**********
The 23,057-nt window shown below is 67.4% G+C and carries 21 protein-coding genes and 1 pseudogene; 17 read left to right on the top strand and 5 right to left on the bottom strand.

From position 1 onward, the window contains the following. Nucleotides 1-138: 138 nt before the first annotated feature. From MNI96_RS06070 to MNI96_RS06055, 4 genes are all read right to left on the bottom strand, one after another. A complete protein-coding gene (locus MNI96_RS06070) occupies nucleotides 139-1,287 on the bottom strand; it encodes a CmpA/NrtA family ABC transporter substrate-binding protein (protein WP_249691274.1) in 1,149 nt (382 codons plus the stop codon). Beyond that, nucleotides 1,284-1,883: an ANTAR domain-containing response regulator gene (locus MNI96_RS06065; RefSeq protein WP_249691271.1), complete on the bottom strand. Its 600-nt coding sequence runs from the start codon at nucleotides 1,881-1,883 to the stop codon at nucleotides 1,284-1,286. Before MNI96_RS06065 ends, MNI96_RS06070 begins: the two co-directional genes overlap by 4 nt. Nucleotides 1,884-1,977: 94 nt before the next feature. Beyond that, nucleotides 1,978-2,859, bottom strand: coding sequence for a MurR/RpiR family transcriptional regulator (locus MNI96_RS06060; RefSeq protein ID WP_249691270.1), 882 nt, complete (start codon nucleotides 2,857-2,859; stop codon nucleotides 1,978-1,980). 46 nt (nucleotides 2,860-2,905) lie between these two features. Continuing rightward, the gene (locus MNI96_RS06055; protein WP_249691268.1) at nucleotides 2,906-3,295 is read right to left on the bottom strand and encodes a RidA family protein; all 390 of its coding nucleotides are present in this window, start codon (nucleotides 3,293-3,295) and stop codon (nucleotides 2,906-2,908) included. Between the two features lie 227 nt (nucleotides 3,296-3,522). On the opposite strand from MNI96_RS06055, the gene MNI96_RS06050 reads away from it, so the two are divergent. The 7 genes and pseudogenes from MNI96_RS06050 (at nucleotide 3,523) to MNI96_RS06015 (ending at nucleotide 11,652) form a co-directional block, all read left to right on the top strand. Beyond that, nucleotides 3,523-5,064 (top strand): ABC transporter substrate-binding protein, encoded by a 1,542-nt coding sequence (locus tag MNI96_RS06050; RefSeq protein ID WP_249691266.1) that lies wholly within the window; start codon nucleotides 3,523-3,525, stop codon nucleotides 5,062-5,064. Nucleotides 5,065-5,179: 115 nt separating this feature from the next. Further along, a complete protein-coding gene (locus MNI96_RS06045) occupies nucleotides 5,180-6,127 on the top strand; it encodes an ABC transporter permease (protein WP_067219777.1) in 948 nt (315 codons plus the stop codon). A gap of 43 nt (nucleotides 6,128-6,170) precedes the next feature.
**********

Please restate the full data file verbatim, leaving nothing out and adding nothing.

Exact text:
The 23,057-nt window shown below is 67.4% G+C and carries 21 protein-coding genes and 1 pseudogene; 17 read left to right on the top strand and 5 right to left on the bottom strand.

From position 1 onward, the window contains the following. Nucleotides 1-138: 138 nt before the first annotated feature. From MNI96_RS06070 to MNI96_RS06055, 4 genes are all read right to left on the bottom strand, one after another. A complete protein-coding gene (locus MNI96_RS06070) occupies nucleotides 139-1,287 on the bottom strand; it encodes a CmpA/NrtA family ABC transporter substrate-binding protein (protein WP_249691274.1) in 1,149 nt (382 codons plus the stop codon). Beyond that, nucleotides 1,284-1,883: an ANTAR domain-containing response regulator gene (locus MNI96_RS06065; RefSeq protein WP_249691271.1), complete on the bottom strand. Its 600-nt coding sequence runs from the start codon at nucleotides 1,881-1,883 to the stop codon at nucleotides 1,284-1,286. Before MNI96_RS06065 ends, MNI96_RS06070 begins: the two co-directional genes overlap by 4 nt. Nucleotides 1,884-1,977: 94 nt before the next feature. Beyond that, nucleotides 1,978-2,859, bottom strand: coding sequence for a MurR/RpiR family transcriptional regulator (locus MNI96_RS06060; RefSeq protein ID WP_249691270.1), 882 nt, complete (start codon nucleotides 2,857-2,859; stop codon nucleotides 1,978-1,980). 46 nt (nucleotides 2,860-2,905) lie between these two features. Continuing rightward, the gene (locus MNI96_RS06055; protein WP_249691268.1) at nucleotides 2,906-3,295 is read right to left on the bottom strand and encodes a RidA family protein; all 390 of its coding nucleotides are present in this window, start codon (nucleotides 3,293-3,295) and stop codon (nucleotides 2,906-2,908) included. Between the two features lie 227 nt (nucleotides 3,296-3,522). On the opposite strand from MNI96_RS06055, the gene MNI96_RS06050 reads away from it, so the two are divergent. The 7 genes and pseudogenes from MNI96_RS06050 (at nucleotide 3,523) to MNI96_RS06015 (ending at nucleotide 11,652) form a co-directional block, all read left to right on the top strand. Beyond that, nucleotides 3,523-5,064 (top strand): ABC transporter substrate-binding protein, encoded by a 1,542-nt coding sequence (locus tag MNI96_RS06050; RefSeq protein ID WP_249691266.1) that lies wholly within the window; start codon nucleotides 3,523-3,525, stop codon nucleotides 5,062-5,064. Nucleotides 5,065-5,179: 115 nt separating this feature from the next. Further along, a complete protein-coding gene (locus MNI96_RS06045) occupies nucleotides 5,180-6,127 on the top strand; it encodes an ABC transporter permease (protein WP_067219777.1) in 948 nt (315 codons plus the stop codon). A gap of 43 nt (nucleotides 6,128-6,170) precedes the next feature.